Designing the pipeline

Transmission pipelines operate at high pressures, typically between 10,000 and 15,000 kilopascals which is up to 150 times atmospheric pressure at sea level, and this means they must be carefully designed and constructed so they are safe and reliable to operate. Australian Standard 2885 applies to high-pressure hydrocarbon pipelines and engineers in the design phase will take into account the relevant requirements of the Standard which as a significant focus on public safety. During design, engineers undertake modelling and analysis on a range of issues. The route of the pipeline will require particular designs for crossing each water course and for other obstacles, as well as for managing risk in areas where there may be traffic or similar considerations. When designing a pipeline, engineers have to consider aspects of the pipeline’s operation, such as its maximum allowable operating pressure, fatigue and fracture analysis, mitigating corrosion, modelling pressure control and over-pressure protection, the pipe wall thickness, soil mechanics and electrical influences and earthing. The designers also have to provide for compressor stations and other structures required by the pipeline and for elements related to its operation such as control systems.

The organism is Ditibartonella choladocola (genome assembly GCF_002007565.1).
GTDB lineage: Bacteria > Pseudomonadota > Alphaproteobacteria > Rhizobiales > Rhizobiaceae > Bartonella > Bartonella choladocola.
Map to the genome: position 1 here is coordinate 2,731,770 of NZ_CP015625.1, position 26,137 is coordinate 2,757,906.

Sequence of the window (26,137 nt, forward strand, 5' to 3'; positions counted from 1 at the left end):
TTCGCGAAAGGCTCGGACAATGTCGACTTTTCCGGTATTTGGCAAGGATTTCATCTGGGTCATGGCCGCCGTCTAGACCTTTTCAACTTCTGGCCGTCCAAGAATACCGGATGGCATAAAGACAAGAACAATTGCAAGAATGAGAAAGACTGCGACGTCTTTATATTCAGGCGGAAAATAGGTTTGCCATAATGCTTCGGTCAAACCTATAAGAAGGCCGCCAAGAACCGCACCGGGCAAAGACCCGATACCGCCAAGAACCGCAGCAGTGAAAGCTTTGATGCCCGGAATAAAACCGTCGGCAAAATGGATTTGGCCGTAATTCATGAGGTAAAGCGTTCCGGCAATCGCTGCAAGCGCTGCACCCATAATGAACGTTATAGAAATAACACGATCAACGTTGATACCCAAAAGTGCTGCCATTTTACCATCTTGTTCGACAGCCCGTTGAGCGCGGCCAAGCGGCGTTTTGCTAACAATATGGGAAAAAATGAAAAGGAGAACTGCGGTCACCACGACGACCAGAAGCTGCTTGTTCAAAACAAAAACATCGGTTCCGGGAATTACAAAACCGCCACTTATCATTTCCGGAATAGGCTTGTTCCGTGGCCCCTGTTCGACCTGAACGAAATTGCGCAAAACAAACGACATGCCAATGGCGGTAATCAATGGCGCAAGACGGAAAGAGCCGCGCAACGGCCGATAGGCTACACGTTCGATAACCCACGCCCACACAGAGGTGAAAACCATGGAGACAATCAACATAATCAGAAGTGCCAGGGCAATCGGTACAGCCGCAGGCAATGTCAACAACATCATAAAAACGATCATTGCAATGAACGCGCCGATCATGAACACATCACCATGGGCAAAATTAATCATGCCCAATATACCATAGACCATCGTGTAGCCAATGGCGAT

Working with the community

Constructing a pipeline can bring a boost in economic activity to regional towns, but it can also mean some temporary disruption to normal life during the construction phase. Community liaison officers start working with local communities and individual land owners as soon as the pipeline’s route is decided so that everyone will understand what will happen while the pipeline is being built and how the impact on local communities can be minimised.

Making the pipe

Once the route and design are finalised, the pipe can be ordered and manufactured. Most pipe used for transmission pipelines begins as a flat sheet of steel. The sheet plate is heated and then moulded into the pipe shape, often in a two-step process: from flat to U-shape and then into a cylindrical shape. The pipe is then welded along the seam, expanded to its final size and then tested. Once it has passed the test, it is sent for coating. Before coating, rust and scale is removed, the pipe is heated and coating is applied to both the outside and inside of the pipe. Then the pipe is ready to be transported to the construction site.